The Racial Gap in the Vaccination Process
By Sophie Avery
As COVID-19 vaccine distribution continues across states, many people are looking towards issues that have developed within the process, such as the growing racial gap in the rollout of the vaccine.
Racial minorities in the U.S. are disproportionately affected by the pandemic. According to the Centers for Disease Control and Prevention (CDC), COVID-19 has killed Black and Latino people at twice the rate of white residents. This racial disparity has continued in early state vaccination data. Out of 17 states publicly including race/ethnicity in their vaccination data, 16 of them report that the proportion of vaccinations given to Black people is smaller than the number of cases black people account for. In Mississippi, Black people have received 15 percent of vaccinations, while they account for 38 percent of cases and 42 percent of deaths.
Another issue is that Black Americans make up a large portion of healthcare workers. In North Carolina, according to an AP Analysis, Black people account for 22 percent of the U.S. population and 26 percent of healthcare workers but only 11 percent of those who have received the vaccine. In contrast, white people account for 68 percent of the U.S. population and make up 82 percent of those vaccinated—including both Hispanic and non-Hispanic whites.
Experts propose multiple reasons for this gap. One is that those currently eligible for the vaccine don’t necessarily represent the demographics of the country. The nation’s over-65 population is whiter than other age groups. As states have widened their eligibility to include older people, the relative share of Black people being vaccinated is decreasing.
Another contributing factor is the distrust in the medical establishment that has been fostered in POC communities due to years of discriminatory treatment. Similarly, there is distrust among Latino communities due to fear of deportation. Miami-Dade NAACP President Daniella Pierre explained during a media event on January 24 that adequate education on the benefits of the COVID-19 vaccine is crucial for reaching minority communities, especially Black communities.
“For a community that has years of fear and distrust, and rightfully so, instead of just giving us a vaccine, please provide the education, so it can lessen the fears that individuals may have,” Pierre said.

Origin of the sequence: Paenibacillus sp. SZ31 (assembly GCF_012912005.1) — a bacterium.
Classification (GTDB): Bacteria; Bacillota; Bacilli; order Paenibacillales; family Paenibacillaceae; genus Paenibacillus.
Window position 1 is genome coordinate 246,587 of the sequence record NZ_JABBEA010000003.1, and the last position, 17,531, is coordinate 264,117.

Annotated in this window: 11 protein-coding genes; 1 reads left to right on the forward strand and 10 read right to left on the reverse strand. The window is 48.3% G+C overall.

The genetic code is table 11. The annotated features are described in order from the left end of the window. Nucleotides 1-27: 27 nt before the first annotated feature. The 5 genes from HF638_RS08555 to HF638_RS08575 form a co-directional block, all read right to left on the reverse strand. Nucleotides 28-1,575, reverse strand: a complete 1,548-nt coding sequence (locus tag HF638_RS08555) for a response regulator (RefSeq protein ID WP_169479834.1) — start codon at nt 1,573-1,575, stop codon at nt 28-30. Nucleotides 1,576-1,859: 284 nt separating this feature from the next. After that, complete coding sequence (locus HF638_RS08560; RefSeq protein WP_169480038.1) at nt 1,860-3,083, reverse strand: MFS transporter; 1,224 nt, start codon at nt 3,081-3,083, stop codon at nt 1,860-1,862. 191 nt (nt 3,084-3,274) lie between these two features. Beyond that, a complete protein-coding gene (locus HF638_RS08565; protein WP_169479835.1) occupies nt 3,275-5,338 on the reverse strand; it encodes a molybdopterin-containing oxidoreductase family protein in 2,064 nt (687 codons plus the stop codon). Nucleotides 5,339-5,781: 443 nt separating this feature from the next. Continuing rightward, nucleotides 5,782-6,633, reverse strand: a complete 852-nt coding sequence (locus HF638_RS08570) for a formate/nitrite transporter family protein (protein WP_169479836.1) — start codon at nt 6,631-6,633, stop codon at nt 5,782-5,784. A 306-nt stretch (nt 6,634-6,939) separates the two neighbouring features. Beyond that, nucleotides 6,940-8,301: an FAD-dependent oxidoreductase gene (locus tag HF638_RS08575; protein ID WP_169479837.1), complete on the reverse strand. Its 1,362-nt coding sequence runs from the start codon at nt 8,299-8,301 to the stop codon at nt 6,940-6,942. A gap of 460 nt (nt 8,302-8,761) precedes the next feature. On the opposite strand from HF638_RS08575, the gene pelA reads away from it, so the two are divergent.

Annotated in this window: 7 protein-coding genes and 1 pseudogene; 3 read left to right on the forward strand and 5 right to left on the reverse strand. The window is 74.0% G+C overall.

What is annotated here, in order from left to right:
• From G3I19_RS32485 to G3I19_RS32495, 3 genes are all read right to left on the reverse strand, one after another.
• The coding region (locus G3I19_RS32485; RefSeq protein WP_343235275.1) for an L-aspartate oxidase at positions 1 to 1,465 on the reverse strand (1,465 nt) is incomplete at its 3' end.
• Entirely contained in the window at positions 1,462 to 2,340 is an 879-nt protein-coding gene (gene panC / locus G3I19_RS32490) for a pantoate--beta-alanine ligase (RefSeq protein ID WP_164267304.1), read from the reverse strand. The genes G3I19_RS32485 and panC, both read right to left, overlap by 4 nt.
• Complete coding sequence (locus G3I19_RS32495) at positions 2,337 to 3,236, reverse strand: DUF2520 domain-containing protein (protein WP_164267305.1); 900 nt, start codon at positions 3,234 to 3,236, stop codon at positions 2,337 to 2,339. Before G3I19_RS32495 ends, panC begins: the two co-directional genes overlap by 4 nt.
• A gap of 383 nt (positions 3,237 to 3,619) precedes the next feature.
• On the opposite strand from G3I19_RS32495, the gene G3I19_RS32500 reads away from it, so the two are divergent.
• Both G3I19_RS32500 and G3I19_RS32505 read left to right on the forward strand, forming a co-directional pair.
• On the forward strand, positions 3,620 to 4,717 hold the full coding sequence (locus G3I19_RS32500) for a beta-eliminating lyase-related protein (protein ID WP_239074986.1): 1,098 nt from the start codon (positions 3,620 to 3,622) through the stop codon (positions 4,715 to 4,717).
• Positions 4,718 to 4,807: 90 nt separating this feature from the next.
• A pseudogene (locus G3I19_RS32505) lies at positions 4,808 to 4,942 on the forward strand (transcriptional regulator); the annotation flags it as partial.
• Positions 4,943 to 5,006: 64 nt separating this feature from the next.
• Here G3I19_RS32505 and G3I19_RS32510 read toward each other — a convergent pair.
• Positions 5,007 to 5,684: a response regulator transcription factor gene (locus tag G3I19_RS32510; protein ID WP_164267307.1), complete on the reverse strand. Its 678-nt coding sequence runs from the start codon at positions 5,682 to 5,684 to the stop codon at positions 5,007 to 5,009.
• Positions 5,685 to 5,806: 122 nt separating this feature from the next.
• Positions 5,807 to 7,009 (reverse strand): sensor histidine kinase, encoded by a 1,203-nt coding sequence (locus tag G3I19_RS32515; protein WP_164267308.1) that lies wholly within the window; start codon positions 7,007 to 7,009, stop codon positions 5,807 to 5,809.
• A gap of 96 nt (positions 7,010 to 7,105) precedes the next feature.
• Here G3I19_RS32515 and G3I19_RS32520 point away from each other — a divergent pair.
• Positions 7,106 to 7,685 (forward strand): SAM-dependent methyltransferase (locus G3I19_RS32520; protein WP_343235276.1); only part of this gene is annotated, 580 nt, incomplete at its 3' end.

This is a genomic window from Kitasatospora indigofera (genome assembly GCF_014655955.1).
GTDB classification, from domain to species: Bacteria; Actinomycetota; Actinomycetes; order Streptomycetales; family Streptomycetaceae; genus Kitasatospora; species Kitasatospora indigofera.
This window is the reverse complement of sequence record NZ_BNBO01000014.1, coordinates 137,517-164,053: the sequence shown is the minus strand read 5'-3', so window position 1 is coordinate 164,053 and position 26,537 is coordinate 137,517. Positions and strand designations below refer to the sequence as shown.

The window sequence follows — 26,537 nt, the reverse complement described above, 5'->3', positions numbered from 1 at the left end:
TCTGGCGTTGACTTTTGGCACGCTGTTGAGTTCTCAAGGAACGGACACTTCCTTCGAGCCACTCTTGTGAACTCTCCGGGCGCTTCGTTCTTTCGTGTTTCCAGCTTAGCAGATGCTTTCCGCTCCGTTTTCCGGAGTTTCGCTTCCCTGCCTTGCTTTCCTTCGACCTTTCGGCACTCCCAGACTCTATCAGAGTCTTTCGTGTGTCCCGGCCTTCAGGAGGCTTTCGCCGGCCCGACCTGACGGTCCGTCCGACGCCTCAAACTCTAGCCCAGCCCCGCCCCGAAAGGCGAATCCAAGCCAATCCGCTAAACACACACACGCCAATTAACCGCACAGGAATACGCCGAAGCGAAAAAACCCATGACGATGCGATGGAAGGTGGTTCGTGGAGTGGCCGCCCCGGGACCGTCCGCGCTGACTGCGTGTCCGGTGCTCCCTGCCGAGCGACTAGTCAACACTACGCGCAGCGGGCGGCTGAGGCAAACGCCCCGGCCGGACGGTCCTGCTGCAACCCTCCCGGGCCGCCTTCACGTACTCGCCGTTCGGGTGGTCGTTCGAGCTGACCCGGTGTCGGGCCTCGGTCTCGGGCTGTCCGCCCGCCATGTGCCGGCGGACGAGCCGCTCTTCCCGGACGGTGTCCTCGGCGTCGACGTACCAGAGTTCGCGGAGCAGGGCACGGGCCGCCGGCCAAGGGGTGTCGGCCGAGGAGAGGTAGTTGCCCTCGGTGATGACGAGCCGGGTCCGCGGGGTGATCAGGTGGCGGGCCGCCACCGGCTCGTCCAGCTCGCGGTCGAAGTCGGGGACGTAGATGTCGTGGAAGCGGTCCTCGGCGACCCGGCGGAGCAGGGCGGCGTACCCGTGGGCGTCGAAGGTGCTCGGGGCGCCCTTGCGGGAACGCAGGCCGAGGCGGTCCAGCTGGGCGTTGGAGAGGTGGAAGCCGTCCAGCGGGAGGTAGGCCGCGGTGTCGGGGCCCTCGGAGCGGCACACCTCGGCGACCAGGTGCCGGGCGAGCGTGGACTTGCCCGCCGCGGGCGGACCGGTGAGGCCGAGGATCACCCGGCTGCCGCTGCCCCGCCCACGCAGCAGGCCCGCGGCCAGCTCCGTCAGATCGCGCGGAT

Lack of information regarding accessibility is also an issue. A Kaiser Family Foundation study done in January found that 60 percent of Black and Hispanic adults said they don't have enough information about where to get the vaccine, while the same is true for half of white residents.
Another driving factor lies in the digital divide. Vaccination sign-ups are primarily done online, which limits their accessibility. According to the U.S. Census, 21.2 percent of white households in the U.S. are without high-speed internet, compared to 36.4 and 30.3 percent of Black and Hispanic households, respectively. This, coupled with a lack of trust and access to information, are all key components to the widening gap.
The Biden administration is currently working to address the inequity in the distribution process that has been seen over the past few months. President Biden and his team are pressuring states to focus on at-risk communities through the use of the CDC’s social vulnerability index, which includes specific data on variables such as race, poverty, and crowded housing.
Other strategies that are being taken include recruiting notable Black Americans to help promote vaccination. At the School of Public Health and Tropical Medicine at Tulane University, Dean Thomas A. LaVeist organized a campaign to promote COVID safety protocols using New Orleans hip-hop artist Big Freedia. Many Black leaders are pushing for their communities to not be left behind as vaccinations continue.
Most states have not released racial data on vaccination. Even among states that have provided more specific information, the data is incomplete. For most states, according to the Associated Press, any unaccounted information in these reports would not be able to alter the general analysis of a racial gap in the vaccination process.